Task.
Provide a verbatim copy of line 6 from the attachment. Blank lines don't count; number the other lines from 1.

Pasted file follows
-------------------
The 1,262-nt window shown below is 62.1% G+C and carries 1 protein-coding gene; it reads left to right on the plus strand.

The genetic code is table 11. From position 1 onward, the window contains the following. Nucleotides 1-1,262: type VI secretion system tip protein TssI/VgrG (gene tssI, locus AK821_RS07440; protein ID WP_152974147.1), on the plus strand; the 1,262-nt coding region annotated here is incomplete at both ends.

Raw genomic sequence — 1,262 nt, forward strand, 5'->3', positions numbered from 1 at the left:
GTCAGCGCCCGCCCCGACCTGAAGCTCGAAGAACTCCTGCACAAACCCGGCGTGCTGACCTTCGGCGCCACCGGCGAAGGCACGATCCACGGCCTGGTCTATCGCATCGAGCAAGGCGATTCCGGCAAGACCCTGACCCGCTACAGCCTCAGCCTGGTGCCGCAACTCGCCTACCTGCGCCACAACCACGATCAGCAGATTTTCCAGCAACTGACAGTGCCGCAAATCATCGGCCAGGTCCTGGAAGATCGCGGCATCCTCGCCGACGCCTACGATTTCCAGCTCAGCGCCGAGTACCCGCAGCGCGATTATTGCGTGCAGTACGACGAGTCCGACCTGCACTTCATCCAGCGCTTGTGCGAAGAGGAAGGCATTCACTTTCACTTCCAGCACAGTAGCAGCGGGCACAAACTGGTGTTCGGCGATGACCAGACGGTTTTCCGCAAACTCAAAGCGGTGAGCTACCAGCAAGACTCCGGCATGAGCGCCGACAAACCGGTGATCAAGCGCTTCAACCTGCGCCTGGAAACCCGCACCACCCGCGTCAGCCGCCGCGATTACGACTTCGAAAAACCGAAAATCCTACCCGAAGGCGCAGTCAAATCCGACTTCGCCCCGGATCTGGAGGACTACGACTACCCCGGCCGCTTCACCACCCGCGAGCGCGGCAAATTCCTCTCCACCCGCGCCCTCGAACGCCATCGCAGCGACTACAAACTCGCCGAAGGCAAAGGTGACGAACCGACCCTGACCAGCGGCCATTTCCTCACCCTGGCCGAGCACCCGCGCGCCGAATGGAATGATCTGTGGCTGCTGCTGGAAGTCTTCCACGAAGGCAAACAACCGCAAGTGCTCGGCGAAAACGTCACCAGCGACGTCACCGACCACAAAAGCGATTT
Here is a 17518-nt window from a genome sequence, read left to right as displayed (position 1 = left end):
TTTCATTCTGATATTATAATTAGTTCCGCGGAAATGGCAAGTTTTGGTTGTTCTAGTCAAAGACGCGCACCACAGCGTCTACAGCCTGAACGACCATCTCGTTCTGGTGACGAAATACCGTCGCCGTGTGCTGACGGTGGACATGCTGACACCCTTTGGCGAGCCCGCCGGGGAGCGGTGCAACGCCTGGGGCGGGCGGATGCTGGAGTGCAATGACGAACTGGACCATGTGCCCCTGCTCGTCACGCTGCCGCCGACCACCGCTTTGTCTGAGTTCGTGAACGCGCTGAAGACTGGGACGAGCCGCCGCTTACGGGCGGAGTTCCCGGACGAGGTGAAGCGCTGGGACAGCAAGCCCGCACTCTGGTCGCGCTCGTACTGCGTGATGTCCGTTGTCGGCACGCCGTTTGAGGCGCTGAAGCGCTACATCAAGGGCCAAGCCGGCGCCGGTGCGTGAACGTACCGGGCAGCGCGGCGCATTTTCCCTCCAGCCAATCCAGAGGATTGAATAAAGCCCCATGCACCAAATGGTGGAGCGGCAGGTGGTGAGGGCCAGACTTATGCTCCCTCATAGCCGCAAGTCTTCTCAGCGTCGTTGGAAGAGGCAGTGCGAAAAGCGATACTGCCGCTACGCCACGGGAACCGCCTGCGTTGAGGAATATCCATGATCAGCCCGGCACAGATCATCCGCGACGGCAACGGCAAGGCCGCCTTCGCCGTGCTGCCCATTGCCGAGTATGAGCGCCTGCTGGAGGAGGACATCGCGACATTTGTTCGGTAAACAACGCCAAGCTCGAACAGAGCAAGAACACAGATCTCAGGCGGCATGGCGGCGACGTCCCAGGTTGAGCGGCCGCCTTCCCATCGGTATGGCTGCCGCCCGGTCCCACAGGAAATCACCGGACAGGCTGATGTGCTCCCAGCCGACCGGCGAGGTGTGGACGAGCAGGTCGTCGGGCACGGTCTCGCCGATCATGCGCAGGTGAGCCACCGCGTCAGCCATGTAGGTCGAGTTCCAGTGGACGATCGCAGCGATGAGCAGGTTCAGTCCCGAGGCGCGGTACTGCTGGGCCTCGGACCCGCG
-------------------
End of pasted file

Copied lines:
TTTCATTCTGATATTATAATTAGTTCCGCGGAAATGGCAAGTTTTGGTTGTTCTAGTCAAAGACGCGCACCACAGCGTCTACAGCCTGAACGACCATCTCGTTCTGGTGACGAAATACCGTCGCCGTGTGCTGACGGTGGACATGCTGACACCCTTTGGCGAGCCCGCCGGGGAGCGGTGCAACGCCTGGGGCGGGCGGATGCTGGAGTGCAATGACGAACTGGACCATGTGCCCCTGCTCGTCACGCTGCCGCCGACCACCGCTTTGTCTGAGTTCGTGAACGCGCTGAAGACTGGGACGAGCCGCCGCTTACGGGCGGAGTTCCCGGACGAGGTGAAGCGCTGGGACAGCAAGCCCGCACTCTGGTCGCGCTCGTACTGCGTGATGTCCGTTGTCGGCACGCCGTTTGAGGCGCTGAAGCGCTACATCAAGGGCCAAGCCGGCGCCGGTGCGTGAACGTACCGGGCAGCGCGGCGCATTTTCCCTCCAGCCAATCCAGAGGATTGAATAAAGCCCCATGCACCAAATGGTGGAGCGGCAGGTGGTGAGGGCCAGACTTATGCTCCCTCATAGCCGCAAGTCTTCTCAGCGTCGTTGGAAGAGGCAGTGCGAAAAGCGATACTGCCGCTACGCCACGGGAACCGCCTGCGTTGAGGAATATCCATGATCAGCCCGGCACAGATCATCCGCGACGGCAACGGCAAGGCCGCCTTCGCCGTGCTGCCCATTGCCGAGTATGAGCGCCTGCTGGAGGAGGACATCGCGACATTTGTTCGGTAAACAACGCCAAGCTCGAACAGAGCAAGAACACAGATCTCAGGCGGCATGGCGGCGACGTCCCAGGTTGAGCGGCCGCCTTCCCATCGGTATGGCTGCCGCCCGGTCCCACAGGAAATCACCGGACAGGCTGATGTGCTCCCAGCCGACCGGCGAGGTGTGGACGAGCAGGTCGTCGGGCACGGTCTCGCCGATCATGCGCAGGTGAGCCACCGCGTCAGCCATGTAGGTCGAGTTCCAGTGGACGATCGCAGCGATGAGCAGGTTCAGTCCCGAGGCGCGGTACTGCTGGGCCTCGGACCCGCG